For weeks, Democrats have argued over how best to take advantage of their perhaps fleeting control of both chambers of Congress. Progressives want to use “reconciliation” — a parliamentary maneuver that permits taxing and spending bills to pass with a bare majority, instead of the Senate’s usual 60-vote requirement — to push through a far-ranging social spending bill. Moderates have balked at spending $3.5 trillion over 10 years, much of that on programs that could be slimmed down.

Now it is crunch time. President Biden held marathon talks Wednesday to bridge the differences, but the two sides remain far apart. All of them support a separate, $1.5 trillion infrastructure bill that passed the Senate with bipartisan support. But progressives say they will vote it down on Monday unless moderates back their vision of a reconciliation package. Moderates want the infrastructure bill to pass whether or not there is agreement on reconciliation; the country needs it now, they say, and Democrats could show they can deliver. Progressives worry they would then lose leverage in future reconciliation negotiations.

The upshot is that they could end up delivering nothing: no infrastructure bill, no larger social spending bill. Democrats would squander a rare opportunity to address generational problems such as climate change, health-care access and wealth inequality. They would keep Mr. Biden from delivering on his promise to make Washington work again. Failure could empower Republicans, for whom embracing the poisonous lie that Mr. Biden lost the 2020 election is becoming a requirement for holding office, with potentially dire consequences for U.S. democracy.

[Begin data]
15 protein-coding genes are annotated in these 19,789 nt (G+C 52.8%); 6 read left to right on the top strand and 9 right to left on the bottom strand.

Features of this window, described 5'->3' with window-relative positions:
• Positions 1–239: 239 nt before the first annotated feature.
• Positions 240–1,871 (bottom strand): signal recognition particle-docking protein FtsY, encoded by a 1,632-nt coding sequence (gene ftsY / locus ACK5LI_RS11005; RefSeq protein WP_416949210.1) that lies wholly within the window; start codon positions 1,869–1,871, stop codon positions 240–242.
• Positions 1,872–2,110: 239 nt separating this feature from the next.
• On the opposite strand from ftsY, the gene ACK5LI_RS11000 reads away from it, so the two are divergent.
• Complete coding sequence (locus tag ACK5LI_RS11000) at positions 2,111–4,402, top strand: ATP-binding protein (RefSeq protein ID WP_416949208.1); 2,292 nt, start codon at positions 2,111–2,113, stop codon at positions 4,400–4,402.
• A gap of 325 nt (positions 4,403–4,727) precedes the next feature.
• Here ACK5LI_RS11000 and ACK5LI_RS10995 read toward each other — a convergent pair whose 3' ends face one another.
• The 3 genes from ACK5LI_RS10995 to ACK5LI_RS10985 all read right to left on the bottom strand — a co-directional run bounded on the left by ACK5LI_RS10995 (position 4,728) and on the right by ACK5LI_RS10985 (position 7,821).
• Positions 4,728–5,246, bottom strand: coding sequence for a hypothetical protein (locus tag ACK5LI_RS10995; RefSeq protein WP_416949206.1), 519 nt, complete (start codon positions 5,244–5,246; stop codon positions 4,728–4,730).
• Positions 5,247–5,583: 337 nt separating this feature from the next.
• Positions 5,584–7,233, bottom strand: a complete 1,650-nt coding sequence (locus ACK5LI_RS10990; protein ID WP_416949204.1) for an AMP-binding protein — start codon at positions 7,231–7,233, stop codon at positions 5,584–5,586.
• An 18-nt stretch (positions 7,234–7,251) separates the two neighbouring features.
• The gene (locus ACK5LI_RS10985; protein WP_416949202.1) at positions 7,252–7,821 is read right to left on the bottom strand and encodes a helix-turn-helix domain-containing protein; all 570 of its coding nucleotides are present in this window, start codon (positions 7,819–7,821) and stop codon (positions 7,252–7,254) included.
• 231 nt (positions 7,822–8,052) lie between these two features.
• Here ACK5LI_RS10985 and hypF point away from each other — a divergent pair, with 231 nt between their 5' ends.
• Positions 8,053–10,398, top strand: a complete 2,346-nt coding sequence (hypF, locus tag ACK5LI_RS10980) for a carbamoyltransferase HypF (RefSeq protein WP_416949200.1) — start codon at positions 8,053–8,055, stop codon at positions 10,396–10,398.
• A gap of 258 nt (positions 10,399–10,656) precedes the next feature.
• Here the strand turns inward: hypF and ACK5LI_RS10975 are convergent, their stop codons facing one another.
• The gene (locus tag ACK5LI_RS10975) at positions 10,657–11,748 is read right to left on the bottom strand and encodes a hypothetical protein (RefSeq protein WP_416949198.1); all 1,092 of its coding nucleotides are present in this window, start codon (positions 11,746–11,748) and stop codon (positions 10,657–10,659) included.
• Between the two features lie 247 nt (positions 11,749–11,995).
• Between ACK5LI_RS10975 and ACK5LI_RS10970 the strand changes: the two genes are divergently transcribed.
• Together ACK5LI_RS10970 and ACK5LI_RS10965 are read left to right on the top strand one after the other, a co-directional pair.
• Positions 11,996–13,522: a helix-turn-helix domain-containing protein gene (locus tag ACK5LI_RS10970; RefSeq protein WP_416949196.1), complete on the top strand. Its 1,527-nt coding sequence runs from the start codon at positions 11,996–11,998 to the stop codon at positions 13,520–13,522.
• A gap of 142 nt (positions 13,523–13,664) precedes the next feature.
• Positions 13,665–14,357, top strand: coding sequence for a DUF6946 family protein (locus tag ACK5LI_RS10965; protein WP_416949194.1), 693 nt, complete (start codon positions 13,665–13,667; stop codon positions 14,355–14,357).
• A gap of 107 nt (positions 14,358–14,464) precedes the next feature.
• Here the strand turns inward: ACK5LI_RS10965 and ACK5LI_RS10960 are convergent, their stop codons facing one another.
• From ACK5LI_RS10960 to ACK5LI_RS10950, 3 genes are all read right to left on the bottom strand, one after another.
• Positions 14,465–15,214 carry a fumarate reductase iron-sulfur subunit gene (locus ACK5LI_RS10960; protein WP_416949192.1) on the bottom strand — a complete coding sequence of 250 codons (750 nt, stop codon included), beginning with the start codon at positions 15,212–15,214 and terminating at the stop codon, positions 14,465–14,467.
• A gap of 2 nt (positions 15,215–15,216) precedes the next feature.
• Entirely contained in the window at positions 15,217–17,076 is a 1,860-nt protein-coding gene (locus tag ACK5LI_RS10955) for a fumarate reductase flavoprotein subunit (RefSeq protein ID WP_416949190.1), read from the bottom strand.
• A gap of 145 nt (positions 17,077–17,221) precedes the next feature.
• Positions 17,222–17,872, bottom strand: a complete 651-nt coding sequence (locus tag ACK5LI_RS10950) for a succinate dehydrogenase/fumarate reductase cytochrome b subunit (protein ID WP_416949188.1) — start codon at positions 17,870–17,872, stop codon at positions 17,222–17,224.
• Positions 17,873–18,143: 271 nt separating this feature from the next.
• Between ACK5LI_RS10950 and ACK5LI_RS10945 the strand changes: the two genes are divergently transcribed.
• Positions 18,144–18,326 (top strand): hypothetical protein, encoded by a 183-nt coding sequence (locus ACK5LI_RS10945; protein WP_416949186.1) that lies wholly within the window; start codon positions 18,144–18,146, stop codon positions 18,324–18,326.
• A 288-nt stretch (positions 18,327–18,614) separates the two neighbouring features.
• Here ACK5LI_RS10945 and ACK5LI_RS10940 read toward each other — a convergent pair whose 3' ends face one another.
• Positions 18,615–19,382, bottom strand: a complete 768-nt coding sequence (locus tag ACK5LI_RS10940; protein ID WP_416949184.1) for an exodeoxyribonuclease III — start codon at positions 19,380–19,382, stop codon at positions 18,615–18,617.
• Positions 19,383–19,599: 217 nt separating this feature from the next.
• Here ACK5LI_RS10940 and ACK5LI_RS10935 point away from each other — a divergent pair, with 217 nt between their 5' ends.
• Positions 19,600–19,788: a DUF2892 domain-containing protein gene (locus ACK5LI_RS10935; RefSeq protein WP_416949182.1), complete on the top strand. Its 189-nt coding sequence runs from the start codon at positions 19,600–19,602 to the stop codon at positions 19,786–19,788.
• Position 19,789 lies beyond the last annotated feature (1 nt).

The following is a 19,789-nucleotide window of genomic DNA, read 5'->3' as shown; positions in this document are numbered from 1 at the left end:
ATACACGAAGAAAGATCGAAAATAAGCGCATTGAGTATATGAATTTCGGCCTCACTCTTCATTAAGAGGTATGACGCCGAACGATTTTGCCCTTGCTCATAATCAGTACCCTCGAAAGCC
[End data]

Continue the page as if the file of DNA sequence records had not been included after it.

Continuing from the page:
There is a way through: substantive compromise. Moderates have complained about the reconciliation bill without making a counteroffer. They must provide an alternative. Mr. Biden appears to have persuaded them to do so. Progressives must then be open to the moderates’ offer. Negotiations should center not on how much should be spent, as they have so far, but on which programs deserve funding and on how to design them to reach those with genuine need.

Expanding the child tax credit would halve the child poverty rate. Ensuring access to pre-kindergarten education would relieve pressure on working families. Pumping up Pell grants would enable low-income people to afford college. Long-needed policies on global warming would help rescue the planet from climate disaster. One way for moderates and progressives to bridge their divides is to means-test new social spending, directing it only to those who need it. Rich seniors do not need new Medicare benefits. Similarly, reinforcing the Affordable Care Act would make a much larger difference to low-income people than lowering the Medicare eligibility age. Reasonable tax hikes on the wealthy and on corporations could then cover the cost.

If Democrats agree on a compromise framework before Monday, progressives could vote for the infrastructure bill with more comfort that a reconciliation package is on track. Alternatively, if negotiations are not quite complete, moderates could allow House leaders to delay a vote on the infrastructure bill in the knowledge that good-faith negotiations are underway.

This is not easy. Wide philosophical chasms divide Democrats: Should social programs be means-tested or universal; how much should the government direct the economy; how high should taxes be raised; how fast should change occur? Mr. Biden and the Democrats must show that people with deep, principled disagreements can shake hands on a plan that none think is perfect — but that would make tangible, sizable progress for the nation.